TV Show Review

TV Review: SPARTACUS: VENGEANCE: Season 2, Episode 10: Wrath of the Gods

Liam McIntyre Spartacus Vengeance Wrath of the Gods

Spartacus Vengeance Season 2 Episode 10 Wrath of the Gods Review. Spartacus: Vengeance: Season 2, Episode 10: Wrath of the Gods took the viewer by surprise. Who could have foreseen the major character death count and how twisted the Ilithyia (Viva Bianca)/Lucretia (Lucy Lawless) plot line would become.

There was a great dramatic moment when Ilithyia was going to kill Lucretia, movie-grade. I thought Lucretia had gone sane again but it seems all that time she was still insane. What an unforeseen and beautifully shot sequence as Lucretia killed off all of Ilithyia’s body slaves and then made her true intention known to Ilithyia.

Did Lucretia cut Ilithyia’s child out of her belly? If so, how did she survive the continuous blood loss from the archaic Caesarian operation? Did she die from the blood loss after Lucretia killed herself and Ilithyia’s baby (at first I thought Lucretia was going to drop the baby and but when I saw her true intention, I just didn’t think it would happen until it did)? It would make sense since she was so grey and dropped to the ground. Since there is no one left to stop her bleeding, Ilithyia may be counted amongst the dead in this episode as well. We will have to wait until Season Three to find out the answer to that.

Great writing by series creator Steven S. DeKnight on that plot line.

Like Theokales in Season One (written about here: TV Review: Spartacus: Blood and Sand: Season 1, Ep. 5: Shadow Games), it took two people to kill the Egyptian. I wish the former Doctore (Peter Mensah) had not “fallen into shadow” at its end though. His presence will be missed as will Lucretia’s.

I loved how a little history, and I do mean a little history, was shown as Spartacus (Liam McIntyre) snuck into the Roman encampment by scaling Mount Vesuvius. Turning the catapults against the Romans was good except for the fact that Spartacus and his three companions were too few to keep loading and firing them. Whatever the catapults were throwing looked heavy so how could they load and work multiple catapults?  Logic fails, action and drama remain.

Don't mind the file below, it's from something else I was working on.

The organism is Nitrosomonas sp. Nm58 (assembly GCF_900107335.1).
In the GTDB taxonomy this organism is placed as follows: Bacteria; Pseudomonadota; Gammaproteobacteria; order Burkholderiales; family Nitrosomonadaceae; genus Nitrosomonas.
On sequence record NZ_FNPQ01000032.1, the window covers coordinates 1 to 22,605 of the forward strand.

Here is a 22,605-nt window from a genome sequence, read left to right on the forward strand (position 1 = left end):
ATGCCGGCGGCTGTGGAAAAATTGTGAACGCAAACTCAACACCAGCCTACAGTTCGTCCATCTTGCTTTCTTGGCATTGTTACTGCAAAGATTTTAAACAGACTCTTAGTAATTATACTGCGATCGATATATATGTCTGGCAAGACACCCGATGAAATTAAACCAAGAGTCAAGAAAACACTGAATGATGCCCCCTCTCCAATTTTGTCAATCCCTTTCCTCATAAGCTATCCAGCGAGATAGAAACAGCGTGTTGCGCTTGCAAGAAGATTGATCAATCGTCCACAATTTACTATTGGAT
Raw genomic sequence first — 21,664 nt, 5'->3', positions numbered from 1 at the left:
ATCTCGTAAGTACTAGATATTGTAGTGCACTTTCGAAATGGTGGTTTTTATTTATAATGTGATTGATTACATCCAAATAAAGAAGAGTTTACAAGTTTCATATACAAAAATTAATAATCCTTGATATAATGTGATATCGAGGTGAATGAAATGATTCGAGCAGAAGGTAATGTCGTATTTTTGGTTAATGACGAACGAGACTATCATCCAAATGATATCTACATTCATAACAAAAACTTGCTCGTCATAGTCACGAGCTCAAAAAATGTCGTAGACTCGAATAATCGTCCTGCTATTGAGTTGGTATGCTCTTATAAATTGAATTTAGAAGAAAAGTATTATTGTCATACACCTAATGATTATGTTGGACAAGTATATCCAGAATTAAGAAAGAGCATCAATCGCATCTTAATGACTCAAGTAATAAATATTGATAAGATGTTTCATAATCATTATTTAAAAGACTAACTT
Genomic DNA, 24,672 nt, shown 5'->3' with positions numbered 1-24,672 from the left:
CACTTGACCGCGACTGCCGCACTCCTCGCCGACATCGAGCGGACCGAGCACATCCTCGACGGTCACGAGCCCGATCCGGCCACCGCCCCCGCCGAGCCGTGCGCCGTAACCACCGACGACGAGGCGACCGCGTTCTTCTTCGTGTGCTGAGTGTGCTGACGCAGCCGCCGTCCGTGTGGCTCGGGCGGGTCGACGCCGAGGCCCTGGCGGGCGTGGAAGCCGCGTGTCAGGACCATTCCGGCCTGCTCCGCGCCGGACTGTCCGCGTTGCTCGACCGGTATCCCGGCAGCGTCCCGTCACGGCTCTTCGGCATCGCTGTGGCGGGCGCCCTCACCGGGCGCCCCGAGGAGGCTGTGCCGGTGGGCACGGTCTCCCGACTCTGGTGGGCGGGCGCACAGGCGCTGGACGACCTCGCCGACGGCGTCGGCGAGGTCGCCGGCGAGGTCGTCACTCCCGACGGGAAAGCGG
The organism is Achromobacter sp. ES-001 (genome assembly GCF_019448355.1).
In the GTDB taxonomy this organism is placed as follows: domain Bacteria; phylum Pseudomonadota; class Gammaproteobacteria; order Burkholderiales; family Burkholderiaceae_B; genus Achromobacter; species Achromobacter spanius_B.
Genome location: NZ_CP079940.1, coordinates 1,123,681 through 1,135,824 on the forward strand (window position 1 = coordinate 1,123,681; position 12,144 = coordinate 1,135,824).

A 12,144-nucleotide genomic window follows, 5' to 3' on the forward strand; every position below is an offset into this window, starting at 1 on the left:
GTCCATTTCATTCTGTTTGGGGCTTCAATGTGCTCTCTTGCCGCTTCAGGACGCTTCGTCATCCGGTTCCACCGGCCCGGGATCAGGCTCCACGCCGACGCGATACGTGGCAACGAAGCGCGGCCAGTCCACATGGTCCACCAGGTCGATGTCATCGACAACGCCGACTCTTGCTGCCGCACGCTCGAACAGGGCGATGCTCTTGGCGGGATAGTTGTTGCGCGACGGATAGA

I thought Claudius Glaber (Craig Parker) would get away in the end (to fight another day) but that was not to be. He should have run to that tunnel that Spartacus and company escaped through when Glaber previously attacked. Glaber’s foreshadowing before he died was good but unnecessary. If the viewer knows history, they know how The Third Servile War ends. BTW, what is the point of Glaber’s armor if a gladus could easily pass through it?

Ashur (Nick Tarabay) and his final battle was really hard to swallow but well shot. I can suspend disbelief to a certain extent but believing that a former body slave (Cynthia Addai-Robinson) could beat a man that had been trained to fight for years (even the lowest of the low like Ashur) and who had fought in numerous arenas pushed the Starz TV series even farther from reality than it normally delved. Ashur toying with Naevia the viewer could totally believe but Doctore must have taught his students never to let their guard down, not matter what. Though Ashur’s opponent was on her knees at one point, she was still armed and had no mortal wounds. Ashur is not stupid, no one could ever call him that. Just because Naevia is a woman, that Doctore training, that lesson (never let your guard down) would not have left his mind, especially after what Crixus did to him in SpartacusGods of the Arena (written about here: Spartacus: Gods of the Arena: Season 1, Ep. 6: The Bitter End and pictured here: Spartacus: Gods of the Arena: The Bitter End: High Resolution Photos).

The fight did have its moments though.

During part of this episode, I finally began to see Liam McIntyre as Spartacus and not as a replacement. It took long enough.

For more Spartacus: Vengeance reviews, photos, videos, and information, visit our Spartacus: Blood and Sand Page.

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About the author

Rollo Tomasi

A Political Science and MBA grad who started FilmBook during an eCommerce B-School course in 2008. Cinema and TV addict. Former writer at Empire Movies, Blogcritics, and Alternative Film Guide. In addition to writing for FilmBook, he also edits the copy published on the website, manages its writing staff, manages the back-end operations, site finances, its social network accounts, and works with publicists, actors, and companies on press coverage and promotions. He has also created and Trending

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